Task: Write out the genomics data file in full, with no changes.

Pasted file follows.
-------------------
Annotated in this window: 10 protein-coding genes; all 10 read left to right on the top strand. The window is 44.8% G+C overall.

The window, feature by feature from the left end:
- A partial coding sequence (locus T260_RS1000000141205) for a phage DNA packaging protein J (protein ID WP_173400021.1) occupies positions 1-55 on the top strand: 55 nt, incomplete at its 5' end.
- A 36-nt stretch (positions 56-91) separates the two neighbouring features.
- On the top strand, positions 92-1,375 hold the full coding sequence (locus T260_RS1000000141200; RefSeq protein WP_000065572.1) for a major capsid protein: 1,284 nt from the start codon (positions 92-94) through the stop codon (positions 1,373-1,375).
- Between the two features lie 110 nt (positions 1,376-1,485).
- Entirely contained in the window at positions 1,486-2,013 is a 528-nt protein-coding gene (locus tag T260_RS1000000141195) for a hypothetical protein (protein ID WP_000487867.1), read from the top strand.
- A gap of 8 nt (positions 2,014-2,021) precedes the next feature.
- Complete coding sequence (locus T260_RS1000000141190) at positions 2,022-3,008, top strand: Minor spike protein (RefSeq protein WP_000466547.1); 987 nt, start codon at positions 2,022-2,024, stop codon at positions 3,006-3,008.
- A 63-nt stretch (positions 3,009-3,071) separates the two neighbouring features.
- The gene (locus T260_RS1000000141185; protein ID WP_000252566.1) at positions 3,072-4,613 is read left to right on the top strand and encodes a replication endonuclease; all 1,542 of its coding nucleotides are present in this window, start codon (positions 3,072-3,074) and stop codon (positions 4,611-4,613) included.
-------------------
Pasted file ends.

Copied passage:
Annotated in this window: 10 protein-coding genes; all 10 read left to right on the top strand. The window is 44.8% G+C overall.

The window, feature by feature from the left end:
- A partial coding sequence (locus T260_RS1000000141205) for a phage DNA packaging protein J (protein ID WP_173400021.1) occupies positions 1-55 on the top strand: 55 nt, incomplete at its 5' end.
- A 36-nt stretch (positions 56-91) separates the two neighbouring features.
- On the top strand, positions 92-1,375 hold the full coding sequence (locus T260_RS1000000141200; RefSeq protein WP_000065572.1) for a major capsid protein: 1,284 nt from the start codon (positions 92-94) through the stop codon (positions 1,373-1,375).
- Between the two features lie 110 nt (positions 1,376-1,485).
- Entirely contained in the window at positions 1,486-2,013 is a 528-nt protein-coding gene (locus tag T260_RS1000000141195) for a hypothetical protein (protein ID WP_000487867.1), read from the top strand.
- A gap of 8 nt (positions 2,014-2,021) precedes the next feature.
- Complete coding sequence (locus T260_RS1000000141190) at positions 2,022-3,008, top strand: Minor spike protein (RefSeq protein WP_000466547.1); 987 nt, start codon at positions 2,022-2,024, stop codon at positions 3,006-3,008.
- A 63-nt stretch (positions 3,009-3,071) separates the two neighbouring features.
- The gene (locus T260_RS1000000141185; protein ID WP_000252566.1) at positions 3,072-4,613 is read left to right on the top strand and encodes a replication endonuclease; all 1,542 of its coding nucleotides are present in this window, start codon (positions 3,072-3,074) and stop codon (positions 4,611-4,613) included.